Quapaw Indians intermarried with the French during the colonial period and were strong allies of the French. They fought with or supported the French in war and helped to defend the Mississippi River against the pro-British Chickasaw.
The Quapaw Indians are original people of Arkansas, Missouri, Mississippi, and Tennessee. The Quapaw tribe was forced to move to Oklahoma in the 1800’s along with many other tribes, and most Quapaw people are still living in Oklahoma today.
The Dhegiha Siouan-speaking tribe historically migrated from the Ohio Valley area to the west side of the Mississippi River and resettled in what is now the state of Arkansas; their name for themselves refers to this migration and traveling downriver. The Quapaw are federally recognized as the Quapaw Nation.
Quapaw, or Arkansas, is a Siouan language of the Quapaw people, originally from a region in present-day Arkansas.
In the spring of 1827, the Red River flooded on multiple occasions destroying the fields which the Quapaw had planted. Coupled with disease, many in the tribe perished including members of Saracen’s family.
Jurisdiction over the tribes: Cherokee, Quapaw, Choctaw, Osage, Shawnee, Caddo and Delaware. There was a government Indian factory (trading post) established on the Arkansas river known as the Arkansas Post.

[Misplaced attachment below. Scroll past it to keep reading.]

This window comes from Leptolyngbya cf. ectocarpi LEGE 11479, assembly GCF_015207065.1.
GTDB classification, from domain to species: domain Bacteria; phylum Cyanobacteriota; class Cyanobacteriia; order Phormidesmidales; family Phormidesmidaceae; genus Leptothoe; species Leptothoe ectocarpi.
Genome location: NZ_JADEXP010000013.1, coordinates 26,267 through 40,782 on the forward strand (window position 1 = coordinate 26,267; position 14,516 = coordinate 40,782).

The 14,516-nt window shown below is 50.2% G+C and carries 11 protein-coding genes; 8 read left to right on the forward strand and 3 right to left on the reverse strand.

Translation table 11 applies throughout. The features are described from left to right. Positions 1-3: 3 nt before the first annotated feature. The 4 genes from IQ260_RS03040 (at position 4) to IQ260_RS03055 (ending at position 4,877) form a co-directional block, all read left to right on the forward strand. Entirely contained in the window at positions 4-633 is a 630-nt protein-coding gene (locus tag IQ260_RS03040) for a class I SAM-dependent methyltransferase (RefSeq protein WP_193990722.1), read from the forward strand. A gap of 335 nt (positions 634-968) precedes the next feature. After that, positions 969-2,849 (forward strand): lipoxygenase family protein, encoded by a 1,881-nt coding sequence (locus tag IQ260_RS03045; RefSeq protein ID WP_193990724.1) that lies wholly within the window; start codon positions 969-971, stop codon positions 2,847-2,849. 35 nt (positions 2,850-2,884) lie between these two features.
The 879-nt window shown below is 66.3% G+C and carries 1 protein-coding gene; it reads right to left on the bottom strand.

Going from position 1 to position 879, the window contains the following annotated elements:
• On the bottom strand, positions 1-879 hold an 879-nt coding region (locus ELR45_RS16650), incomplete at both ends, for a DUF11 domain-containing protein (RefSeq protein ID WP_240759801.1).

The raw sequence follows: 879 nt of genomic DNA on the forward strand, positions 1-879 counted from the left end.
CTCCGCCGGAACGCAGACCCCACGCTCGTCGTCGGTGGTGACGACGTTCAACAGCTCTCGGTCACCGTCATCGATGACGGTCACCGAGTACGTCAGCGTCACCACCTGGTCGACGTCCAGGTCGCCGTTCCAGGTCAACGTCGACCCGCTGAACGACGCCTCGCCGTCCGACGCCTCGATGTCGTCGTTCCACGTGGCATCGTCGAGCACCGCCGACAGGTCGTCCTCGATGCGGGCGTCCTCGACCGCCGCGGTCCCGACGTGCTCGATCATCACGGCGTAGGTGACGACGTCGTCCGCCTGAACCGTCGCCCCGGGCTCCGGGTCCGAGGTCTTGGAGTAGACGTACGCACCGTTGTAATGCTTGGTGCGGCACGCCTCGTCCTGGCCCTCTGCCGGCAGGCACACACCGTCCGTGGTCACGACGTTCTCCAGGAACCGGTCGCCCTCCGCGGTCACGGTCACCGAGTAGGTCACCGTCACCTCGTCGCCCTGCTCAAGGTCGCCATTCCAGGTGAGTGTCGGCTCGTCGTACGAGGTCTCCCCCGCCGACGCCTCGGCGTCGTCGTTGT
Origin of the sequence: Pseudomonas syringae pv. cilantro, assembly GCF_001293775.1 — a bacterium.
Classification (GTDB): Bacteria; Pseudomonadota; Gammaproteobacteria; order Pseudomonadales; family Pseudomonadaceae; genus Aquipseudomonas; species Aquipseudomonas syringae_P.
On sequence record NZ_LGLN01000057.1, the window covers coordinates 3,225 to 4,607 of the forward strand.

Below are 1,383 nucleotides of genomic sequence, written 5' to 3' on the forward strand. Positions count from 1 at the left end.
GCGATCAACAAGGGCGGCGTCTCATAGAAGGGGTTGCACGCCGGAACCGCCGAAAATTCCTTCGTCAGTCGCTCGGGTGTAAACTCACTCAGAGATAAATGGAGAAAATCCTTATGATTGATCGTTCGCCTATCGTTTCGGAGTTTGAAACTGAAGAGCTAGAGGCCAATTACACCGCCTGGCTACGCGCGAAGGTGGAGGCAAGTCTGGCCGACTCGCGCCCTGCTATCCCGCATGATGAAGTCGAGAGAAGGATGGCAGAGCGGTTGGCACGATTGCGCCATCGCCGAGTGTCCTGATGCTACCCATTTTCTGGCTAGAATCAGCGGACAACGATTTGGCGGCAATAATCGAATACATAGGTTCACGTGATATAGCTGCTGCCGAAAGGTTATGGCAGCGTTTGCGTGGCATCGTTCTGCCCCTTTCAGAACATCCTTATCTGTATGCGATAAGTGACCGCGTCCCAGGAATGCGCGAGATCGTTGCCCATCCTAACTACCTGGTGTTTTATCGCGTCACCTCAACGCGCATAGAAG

1a: a Siouan people of the Arkansas river valley, Arkansas. b: a member of such people. 2: a dialect of Dhegiha.
Quapaw Indians lived in four villages near the confluence of the Arkansas and Mississippi Rivers when they were first contacted by the French explorers Marquette and Jolliet in 1673.
Corn, grown by Quapaw women, and horses, raised by both men and women, were traded to the white neighbors as well as to hunters crossing the Mississippi River. Quapaw men also continued to hunt and to trade animal products.
The French called the Quapaws the “Arkansas,” the Illini word for “People of the South Wind,” and so named the river and the countryside after them.
Ancestry was traced through the father, and children adopted their father’s clan, a social unit associated with and named after a respected animal, celestial body, or weather phenomenon. Each clan had specific ceremonial responsibilities and was divided into two groups, the Earth People and the Sky People.
The Quapaw moved down the Mississippi River into Arkansas, this is the origin of the word Ogaxpa, which can be translated as “downstream people”.